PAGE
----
Indra's Net and the Midas Touch
Living Sustainably in a Connected World
Publication Year: 2011
Published by: The MIT Press
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Title Page, Copyright
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Climate change may well be the greatest challenge that humankind has ever faced. The stakes are certainly the highest imaginable: civilization itself is threatened, and the menace is imminent. We appear to be hurtling toward a tipping point. Maybe we have already passed it. Beyond this dire marker, measured in parts per million of carbon dioxide in the atmosphere, ...
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Introduction: The Fabric of Life
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Consider the unnerving features of contemporary life: global climate change, massive species extinctions, acute shortages of freshwater and other natural resources, growing food insecurity, impoverishment and economic devastation, increasing disparities between rich and poor, political instability and alienation, rising numbers of failed states, the juggernaut ...
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Our actions not only have effects; they also have side effects, which are generally unanticipated, unpredictable, and all too often pernicious. In 1963, an ecologist and microbiologist from the University of California in Santa Barbara coined a phrase to capture this unforgiving phenomenon: “We can never do merely one thing.”1 Its author, Garrett Hardin, believed...
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Ethics concerns relationships of reciprocation, obligation, and caring within communities. It is generated in response to the affective bonds we have to others and our reasoned understanding of the requirements of social order, justice, and wellbeing. Humans are not the only creatures on this earth that develop norms and values; communal mammals...
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In Greek mythology, a titan named Prometheus was given the job of distributing to all the beasts of creation their unique capacities. For reasons unclear, Prometheus allowed his absent-minded brother Epimetheus to carry out the task. Epimetheus took on his new charge with gusto. He gave the lion its powerful jaws and claws, the bear its brawn, the birds their...
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Dr. Seuss taught me my first lesson in economics. His fanciful tale, The Lorax, published in 1971, the year after the first Earth Day, had a lasting impact. The enterprise of the ambitious Once-ler demonstrated that endless economic growth, or “ biggering, ” leads to the destruction of environments...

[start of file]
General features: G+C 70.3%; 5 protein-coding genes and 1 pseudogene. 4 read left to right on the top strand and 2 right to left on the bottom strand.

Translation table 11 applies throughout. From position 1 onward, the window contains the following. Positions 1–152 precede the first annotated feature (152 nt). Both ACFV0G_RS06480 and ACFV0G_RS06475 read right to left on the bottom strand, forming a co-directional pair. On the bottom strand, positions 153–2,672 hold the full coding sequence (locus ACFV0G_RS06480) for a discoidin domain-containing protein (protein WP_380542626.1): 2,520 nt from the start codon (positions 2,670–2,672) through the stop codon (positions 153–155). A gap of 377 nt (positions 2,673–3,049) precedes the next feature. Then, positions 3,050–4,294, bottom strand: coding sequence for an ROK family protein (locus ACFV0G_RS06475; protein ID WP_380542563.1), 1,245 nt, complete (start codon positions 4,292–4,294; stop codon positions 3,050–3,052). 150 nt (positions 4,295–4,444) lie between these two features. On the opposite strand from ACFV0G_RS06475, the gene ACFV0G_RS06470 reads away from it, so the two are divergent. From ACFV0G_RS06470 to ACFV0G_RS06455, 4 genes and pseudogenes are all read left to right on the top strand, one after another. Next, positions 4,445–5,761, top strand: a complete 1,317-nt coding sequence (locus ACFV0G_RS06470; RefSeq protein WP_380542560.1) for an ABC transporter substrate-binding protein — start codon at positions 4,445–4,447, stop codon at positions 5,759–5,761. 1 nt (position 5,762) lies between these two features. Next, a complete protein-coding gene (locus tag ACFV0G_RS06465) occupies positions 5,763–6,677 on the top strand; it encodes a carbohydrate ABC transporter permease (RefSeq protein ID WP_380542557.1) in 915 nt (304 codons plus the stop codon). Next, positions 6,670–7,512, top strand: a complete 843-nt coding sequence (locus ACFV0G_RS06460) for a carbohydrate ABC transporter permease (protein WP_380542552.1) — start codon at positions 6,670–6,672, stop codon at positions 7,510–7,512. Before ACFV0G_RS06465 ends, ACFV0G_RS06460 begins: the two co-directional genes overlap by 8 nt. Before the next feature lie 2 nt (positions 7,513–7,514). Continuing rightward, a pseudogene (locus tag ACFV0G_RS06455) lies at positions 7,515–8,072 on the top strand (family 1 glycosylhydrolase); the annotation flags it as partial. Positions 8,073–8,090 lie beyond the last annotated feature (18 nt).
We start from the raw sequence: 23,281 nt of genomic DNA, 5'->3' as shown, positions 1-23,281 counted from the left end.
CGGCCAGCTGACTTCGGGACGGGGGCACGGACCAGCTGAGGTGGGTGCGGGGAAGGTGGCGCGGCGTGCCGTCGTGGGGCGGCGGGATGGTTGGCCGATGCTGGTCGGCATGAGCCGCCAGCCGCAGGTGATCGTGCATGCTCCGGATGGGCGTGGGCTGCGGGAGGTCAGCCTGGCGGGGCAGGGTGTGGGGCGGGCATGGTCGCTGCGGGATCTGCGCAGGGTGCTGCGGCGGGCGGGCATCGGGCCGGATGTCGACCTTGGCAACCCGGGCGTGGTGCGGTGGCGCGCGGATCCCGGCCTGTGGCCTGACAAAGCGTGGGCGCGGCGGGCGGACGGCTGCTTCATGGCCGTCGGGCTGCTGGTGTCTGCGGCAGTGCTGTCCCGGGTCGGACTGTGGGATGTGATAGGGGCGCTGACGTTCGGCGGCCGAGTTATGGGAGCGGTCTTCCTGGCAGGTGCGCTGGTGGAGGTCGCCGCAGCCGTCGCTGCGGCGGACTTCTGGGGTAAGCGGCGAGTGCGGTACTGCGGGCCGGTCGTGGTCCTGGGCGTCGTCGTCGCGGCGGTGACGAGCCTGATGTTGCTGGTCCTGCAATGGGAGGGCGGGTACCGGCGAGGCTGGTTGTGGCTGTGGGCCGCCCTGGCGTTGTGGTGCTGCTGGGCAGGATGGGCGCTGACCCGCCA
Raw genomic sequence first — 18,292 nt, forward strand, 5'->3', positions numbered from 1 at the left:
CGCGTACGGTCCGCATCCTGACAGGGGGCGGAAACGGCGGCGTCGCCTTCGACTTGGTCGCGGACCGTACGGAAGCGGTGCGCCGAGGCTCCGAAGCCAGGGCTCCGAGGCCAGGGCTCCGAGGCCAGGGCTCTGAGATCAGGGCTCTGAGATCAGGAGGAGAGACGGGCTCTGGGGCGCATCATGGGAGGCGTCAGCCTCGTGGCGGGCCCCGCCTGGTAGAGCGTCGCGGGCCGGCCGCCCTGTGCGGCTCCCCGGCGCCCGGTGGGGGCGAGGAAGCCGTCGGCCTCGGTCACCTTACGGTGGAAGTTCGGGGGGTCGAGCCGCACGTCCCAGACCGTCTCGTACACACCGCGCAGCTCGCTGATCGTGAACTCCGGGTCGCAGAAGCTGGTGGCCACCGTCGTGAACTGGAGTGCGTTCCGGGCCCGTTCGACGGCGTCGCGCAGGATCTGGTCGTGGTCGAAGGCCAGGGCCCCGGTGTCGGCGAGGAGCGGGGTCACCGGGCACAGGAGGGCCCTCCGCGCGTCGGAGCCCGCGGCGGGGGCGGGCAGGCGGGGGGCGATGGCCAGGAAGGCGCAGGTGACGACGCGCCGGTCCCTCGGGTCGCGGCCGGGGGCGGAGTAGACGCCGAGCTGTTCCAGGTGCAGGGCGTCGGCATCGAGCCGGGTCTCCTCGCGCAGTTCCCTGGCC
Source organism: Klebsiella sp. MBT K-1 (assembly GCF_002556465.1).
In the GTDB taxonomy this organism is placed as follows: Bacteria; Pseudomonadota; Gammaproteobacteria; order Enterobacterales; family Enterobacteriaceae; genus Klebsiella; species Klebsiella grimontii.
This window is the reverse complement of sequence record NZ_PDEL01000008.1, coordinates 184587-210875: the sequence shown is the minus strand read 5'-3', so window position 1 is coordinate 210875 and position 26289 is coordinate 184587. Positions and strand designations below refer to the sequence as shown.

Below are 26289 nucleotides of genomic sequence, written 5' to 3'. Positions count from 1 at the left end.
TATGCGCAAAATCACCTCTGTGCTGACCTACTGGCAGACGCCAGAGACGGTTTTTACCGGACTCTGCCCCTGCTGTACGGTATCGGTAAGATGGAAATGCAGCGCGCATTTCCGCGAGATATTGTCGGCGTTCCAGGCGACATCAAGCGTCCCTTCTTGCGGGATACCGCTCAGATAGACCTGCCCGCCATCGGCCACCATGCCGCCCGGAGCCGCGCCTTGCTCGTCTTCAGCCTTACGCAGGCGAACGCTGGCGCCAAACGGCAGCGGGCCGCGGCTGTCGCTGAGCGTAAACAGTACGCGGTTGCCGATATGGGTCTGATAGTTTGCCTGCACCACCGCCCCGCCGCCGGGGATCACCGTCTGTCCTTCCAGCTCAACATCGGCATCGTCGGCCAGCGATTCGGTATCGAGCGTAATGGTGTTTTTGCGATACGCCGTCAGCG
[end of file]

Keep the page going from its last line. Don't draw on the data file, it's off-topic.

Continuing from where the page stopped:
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Sophocles’s Oedipus Tyrannus tells the famous tale of a king pledged to rid his kingdom of pollution. But King Oedipus is no environmentalist. The pollution in question is a person, the suspected source of a plague that wracks the city of Thebes. Years earlier, the former king of Thebes was murdered, and the culprit was never caught. This murderer at large constitutes...
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This chapter explores the nature of the mind. Its basic thesis is that an individual’s participation in and sense of belonging to the web of life is best grounded in her appreciation of the interdependent parts of the mind — that inner oikos sometimes called the soul, psyche, or, simply, the self. In chapter 5, we saw that freedom is experienced in the realm of ...
7. Physics and Metaphysics
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The earth, ancient peoples said, was a fl at disc that supported itself in the ocean of space on the back of a giant elephant. The elephant, in turn, stood on the back of a giant tortoise. Asked what the giant tortoise stood on, one adherent of the archaic belief famously remarked: “ Ah, yes, well The previous chapters have demonstrated that key fields of inquiry and ...
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With hands that grasp, minds that plan, and hearts that crave, human beings have made claim to dominion of an entire planet while thrusting themselves into the galaxy. We might rightly wonder if there are any limits to our species’ ambitions and power. The ancient Greek playwright Sophocles had an answer to this question. The clever and ambitious Oedipus ...
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Page Count: 344
Illustrations: 1 figure
Publication Year: 2011